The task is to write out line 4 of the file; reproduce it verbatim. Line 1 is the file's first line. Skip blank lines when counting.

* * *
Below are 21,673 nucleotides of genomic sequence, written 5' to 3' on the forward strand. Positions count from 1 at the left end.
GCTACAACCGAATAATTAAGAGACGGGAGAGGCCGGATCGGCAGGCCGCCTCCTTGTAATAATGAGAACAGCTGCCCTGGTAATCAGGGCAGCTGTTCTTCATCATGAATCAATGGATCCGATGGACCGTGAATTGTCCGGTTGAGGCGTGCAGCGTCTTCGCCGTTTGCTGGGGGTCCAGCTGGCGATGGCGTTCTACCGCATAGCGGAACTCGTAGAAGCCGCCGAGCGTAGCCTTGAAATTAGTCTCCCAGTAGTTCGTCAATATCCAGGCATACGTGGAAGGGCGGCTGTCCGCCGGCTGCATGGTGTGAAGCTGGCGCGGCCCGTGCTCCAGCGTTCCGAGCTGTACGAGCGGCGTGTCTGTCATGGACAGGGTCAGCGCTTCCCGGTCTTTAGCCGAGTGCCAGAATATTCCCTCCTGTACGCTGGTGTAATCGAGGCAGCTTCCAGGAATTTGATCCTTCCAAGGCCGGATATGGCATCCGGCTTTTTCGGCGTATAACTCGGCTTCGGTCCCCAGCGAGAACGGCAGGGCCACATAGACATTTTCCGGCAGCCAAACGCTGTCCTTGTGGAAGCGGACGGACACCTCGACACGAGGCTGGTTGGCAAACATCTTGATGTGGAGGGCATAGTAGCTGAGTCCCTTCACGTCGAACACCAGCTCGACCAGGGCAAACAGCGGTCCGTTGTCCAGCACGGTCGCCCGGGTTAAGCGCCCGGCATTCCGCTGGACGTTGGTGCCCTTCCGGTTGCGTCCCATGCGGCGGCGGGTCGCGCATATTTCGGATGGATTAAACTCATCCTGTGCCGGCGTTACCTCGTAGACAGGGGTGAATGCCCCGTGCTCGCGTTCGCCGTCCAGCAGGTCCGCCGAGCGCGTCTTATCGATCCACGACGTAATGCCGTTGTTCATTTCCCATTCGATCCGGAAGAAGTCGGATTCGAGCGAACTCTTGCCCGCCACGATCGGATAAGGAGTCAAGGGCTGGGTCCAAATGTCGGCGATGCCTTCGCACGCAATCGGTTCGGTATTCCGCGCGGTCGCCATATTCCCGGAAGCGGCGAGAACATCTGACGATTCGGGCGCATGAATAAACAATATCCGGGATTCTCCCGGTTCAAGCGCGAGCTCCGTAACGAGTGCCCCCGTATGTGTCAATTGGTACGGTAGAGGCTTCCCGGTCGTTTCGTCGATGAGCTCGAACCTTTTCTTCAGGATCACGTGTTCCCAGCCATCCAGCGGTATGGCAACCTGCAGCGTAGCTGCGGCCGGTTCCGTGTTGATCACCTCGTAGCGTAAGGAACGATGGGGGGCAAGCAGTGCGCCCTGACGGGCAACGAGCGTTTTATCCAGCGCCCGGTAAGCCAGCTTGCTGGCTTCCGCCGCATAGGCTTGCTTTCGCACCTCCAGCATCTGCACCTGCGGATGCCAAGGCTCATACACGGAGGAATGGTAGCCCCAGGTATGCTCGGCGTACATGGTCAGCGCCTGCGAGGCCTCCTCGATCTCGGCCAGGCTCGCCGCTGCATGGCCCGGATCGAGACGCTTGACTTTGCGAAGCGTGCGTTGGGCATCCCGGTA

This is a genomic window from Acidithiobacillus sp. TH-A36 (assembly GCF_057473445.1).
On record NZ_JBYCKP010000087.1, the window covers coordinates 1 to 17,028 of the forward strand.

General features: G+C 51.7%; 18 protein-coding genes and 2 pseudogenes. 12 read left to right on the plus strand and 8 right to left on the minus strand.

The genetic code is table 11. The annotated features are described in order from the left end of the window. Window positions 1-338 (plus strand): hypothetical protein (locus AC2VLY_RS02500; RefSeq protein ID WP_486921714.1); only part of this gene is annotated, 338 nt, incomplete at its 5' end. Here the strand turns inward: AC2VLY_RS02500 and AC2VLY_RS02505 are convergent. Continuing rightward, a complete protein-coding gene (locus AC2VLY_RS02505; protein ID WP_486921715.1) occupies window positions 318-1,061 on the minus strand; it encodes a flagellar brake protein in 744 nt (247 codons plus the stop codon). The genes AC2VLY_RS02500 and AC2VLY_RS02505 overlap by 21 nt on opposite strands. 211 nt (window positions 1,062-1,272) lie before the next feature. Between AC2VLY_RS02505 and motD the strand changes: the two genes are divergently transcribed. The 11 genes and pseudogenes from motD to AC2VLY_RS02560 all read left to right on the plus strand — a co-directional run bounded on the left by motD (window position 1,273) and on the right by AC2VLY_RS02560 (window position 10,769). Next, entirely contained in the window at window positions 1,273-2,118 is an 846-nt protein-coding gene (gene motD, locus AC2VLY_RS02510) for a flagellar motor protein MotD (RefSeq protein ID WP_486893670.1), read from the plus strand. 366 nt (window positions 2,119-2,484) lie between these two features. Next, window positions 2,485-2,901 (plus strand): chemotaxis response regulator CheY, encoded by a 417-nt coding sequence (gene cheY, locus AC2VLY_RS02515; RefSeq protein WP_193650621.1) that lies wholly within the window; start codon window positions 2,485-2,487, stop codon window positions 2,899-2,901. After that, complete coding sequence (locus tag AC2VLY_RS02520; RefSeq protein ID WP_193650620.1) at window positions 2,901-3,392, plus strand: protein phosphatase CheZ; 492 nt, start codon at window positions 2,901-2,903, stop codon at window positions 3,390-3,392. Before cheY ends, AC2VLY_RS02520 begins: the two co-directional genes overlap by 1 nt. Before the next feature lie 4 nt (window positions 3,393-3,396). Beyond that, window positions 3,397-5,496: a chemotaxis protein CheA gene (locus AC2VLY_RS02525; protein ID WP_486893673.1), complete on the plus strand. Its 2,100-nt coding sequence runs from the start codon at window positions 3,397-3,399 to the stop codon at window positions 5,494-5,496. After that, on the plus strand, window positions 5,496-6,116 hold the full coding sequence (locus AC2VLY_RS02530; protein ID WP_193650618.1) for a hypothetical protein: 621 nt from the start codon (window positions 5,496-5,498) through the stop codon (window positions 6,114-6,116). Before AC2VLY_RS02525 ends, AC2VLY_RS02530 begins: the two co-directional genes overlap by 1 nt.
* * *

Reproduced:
On record NZ_JBYCKP010000087.1, the window covers coordinates 1 to 17,028 of the forward strand.